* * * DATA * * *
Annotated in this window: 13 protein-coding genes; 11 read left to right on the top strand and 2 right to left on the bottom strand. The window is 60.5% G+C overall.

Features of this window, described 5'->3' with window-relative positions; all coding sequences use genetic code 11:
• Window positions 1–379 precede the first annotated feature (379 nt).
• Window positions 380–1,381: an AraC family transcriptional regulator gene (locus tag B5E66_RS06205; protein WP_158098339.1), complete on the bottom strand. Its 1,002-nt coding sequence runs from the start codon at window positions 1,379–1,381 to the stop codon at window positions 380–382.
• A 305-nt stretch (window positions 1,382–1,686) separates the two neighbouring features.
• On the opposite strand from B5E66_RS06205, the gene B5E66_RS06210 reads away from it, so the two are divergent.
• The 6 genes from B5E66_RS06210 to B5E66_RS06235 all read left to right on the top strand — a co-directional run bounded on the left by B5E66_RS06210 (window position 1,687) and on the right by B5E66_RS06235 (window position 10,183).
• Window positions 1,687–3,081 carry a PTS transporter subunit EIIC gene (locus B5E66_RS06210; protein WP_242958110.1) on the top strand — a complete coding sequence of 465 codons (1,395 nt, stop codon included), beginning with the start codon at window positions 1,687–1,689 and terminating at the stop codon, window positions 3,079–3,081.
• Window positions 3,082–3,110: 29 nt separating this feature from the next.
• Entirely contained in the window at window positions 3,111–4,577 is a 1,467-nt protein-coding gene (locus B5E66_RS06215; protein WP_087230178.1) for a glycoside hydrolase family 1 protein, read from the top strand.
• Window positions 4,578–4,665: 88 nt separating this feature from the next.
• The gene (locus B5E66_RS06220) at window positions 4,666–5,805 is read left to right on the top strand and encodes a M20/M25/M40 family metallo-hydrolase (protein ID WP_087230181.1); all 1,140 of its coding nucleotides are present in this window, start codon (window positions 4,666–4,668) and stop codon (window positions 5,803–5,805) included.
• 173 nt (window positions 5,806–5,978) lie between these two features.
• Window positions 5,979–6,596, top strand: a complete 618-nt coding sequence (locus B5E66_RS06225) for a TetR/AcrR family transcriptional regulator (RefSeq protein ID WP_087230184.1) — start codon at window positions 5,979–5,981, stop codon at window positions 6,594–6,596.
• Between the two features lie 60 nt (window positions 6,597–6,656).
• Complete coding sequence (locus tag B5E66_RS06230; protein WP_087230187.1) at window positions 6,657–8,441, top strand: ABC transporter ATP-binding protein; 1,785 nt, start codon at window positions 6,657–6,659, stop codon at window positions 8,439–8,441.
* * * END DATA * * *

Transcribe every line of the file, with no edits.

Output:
Annotated in this window: 13 protein-coding genes; 11 read left to right on the top strand and 2 right to left on the bottom strand. The window is 60.5% G+C overall.

Features of this window, described 5'->3' with window-relative positions; all coding sequences use genetic code 11:
• Window positions 1–379 precede the first annotated feature (379 nt).
• Window positions 380–1,381: an AraC family transcriptional regulator gene (locus tag B5E66_RS06205; protein WP_158098339.1), complete on the bottom strand. Its 1,002-nt coding sequence runs from the start codon at window positions 1,379–1,381 to the stop codon at window positions 380–382.
• A 305-nt stretch (window positions 1,382–1,686) separates the two neighbouring features.
• On the opposite strand from B5E66_RS06205, the gene B5E66_RS06210 reads away from it, so the two are divergent.
• The 6 genes from B5E66_RS06210 to B5E66_RS06235 all read left to right on the top strand — a co-directional run bounded on the left by B5E66_RS06210 (window position 1,687) and on the right by B5E66_RS06235 (window position 10,183).
• Window positions 1,687–3,081 carry a PTS transporter subunit EIIC gene (locus B5E66_RS06210; protein WP_242958110.1) on the top strand — a complete coding sequence of 465 codons (1,395 nt, stop codon included), beginning with the start codon at window positions 1,687–1,689 and terminating at the stop codon, window positions 3,079–3,081.
• Window positions 3,082–3,110: 29 nt separating this feature from the next.
• Entirely contained in the window at window positions 3,111–4,577 is a 1,467-nt protein-coding gene (locus B5E66_RS06215; protein WP_087230178.1) for a glycoside hydrolase family 1 protein, read from the top strand.
• Window positions 4,578–4,665: 88 nt separating this feature from the next.
• The gene (locus B5E66_RS06220) at window positions 4,666–5,805 is read left to right on the top strand and encodes a M20/M25/M40 family metallo-hydrolase (protein ID WP_087230181.1); all 1,140 of its coding nucleotides are present in this window, start codon (window positions 4,666–4,668) and stop codon (window positions 5,803–5,805) included.
• 173 nt (window positions 5,806–5,978) lie between these two features.
• Window positions 5,979–6,596, top strand: a complete 618-nt coding sequence (locus B5E66_RS06225) for a TetR/AcrR family transcriptional regulator (RefSeq protein ID WP_087230184.1) — start codon at window positions 5,979–5,981, stop codon at window positions 6,594–6,596.
• Between the two features lie 60 nt (window positions 6,597–6,656).
• Complete coding sequence (locus tag B5E66_RS06230; protein WP_087230187.1) at window positions 6,657–8,441, top strand: ABC transporter ATP-binding protein; 1,785 nt, start codon at window positions 6,657–6,659, stop codon at window positions 8,439–8,441.